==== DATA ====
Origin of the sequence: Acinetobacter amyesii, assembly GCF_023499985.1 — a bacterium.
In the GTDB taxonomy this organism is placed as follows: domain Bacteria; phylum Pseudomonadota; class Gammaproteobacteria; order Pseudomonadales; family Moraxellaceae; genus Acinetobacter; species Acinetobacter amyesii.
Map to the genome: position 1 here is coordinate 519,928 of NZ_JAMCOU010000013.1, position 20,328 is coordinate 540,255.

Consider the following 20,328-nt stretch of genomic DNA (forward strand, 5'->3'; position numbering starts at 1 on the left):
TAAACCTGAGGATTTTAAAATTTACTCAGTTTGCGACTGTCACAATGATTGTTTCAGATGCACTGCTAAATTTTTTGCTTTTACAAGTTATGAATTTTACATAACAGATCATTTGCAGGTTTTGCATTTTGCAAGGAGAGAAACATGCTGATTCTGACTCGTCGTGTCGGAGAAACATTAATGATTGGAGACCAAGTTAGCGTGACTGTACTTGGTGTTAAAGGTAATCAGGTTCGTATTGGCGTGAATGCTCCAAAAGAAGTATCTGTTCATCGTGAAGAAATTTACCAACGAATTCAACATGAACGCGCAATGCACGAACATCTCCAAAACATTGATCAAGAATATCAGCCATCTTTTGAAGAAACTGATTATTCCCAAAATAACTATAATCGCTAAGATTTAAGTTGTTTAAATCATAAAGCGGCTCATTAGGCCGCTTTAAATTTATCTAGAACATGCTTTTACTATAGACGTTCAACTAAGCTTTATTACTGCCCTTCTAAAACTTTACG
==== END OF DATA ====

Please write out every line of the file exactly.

Origin of the sequence: Acinetobacter amyesii, assembly GCF_023499985.1 — a bacterium.
In the GTDB taxonomy this organism is placed as follows: domain Bacteria; phylum Pseudomonadota; class Gammaproteobacteria; order Pseudomonadales; family Moraxellaceae; genus Acinetobacter; species Acinetobacter amyesii.
Map to the genome: position 1 here is coordinate 519,928 of NZ_JAMCOU010000013.1, position 20,328 is coordinate 540,255.

Consider the following 20,328-nt stretch of genomic DNA (forward strand, 5'->3'; position numbering starts at 1 on the left):
TAAACCTGAGGATTTTAAAATTTACTCAGTTTGCGACTGTCACAATGATTGTTTCAGATGCACTGCTAAATTTTTTGCTTTTACAAGTTATGAATTTTACATAACAGATCATTTGCAGGTTTTGCATTTTGCAAGGAGAGAAACATGCTGATTCTGACTCGTCGTGTCGGAGAAACATTAATGATTGGAGACCAAGTTAGCGTGACTGTACTTGGTGTTAAAGGTAATCAGGTTCGTATTGGCGTGAATGCTCCAAAAGAAGTATCTGTTCATCGTGAAGAAATTTACCAACGAATTCAACATGAACGCGCAATGCACGAACATCTCCAAAACATTGATCAAGAATATCAGCCATCTTTTGAAGAAACTGATTATTCCCAAAATAACTATAATCGCTAAGATTTAAGTTGTTTAAATCATAAAGCGGCTCATTAGGCCGCTTTAAATTTATCTAGAACATGCTTTTACTATAGACGTTCAACTAAGCTTTATTACTGCCCTTCTAAAACTTTACG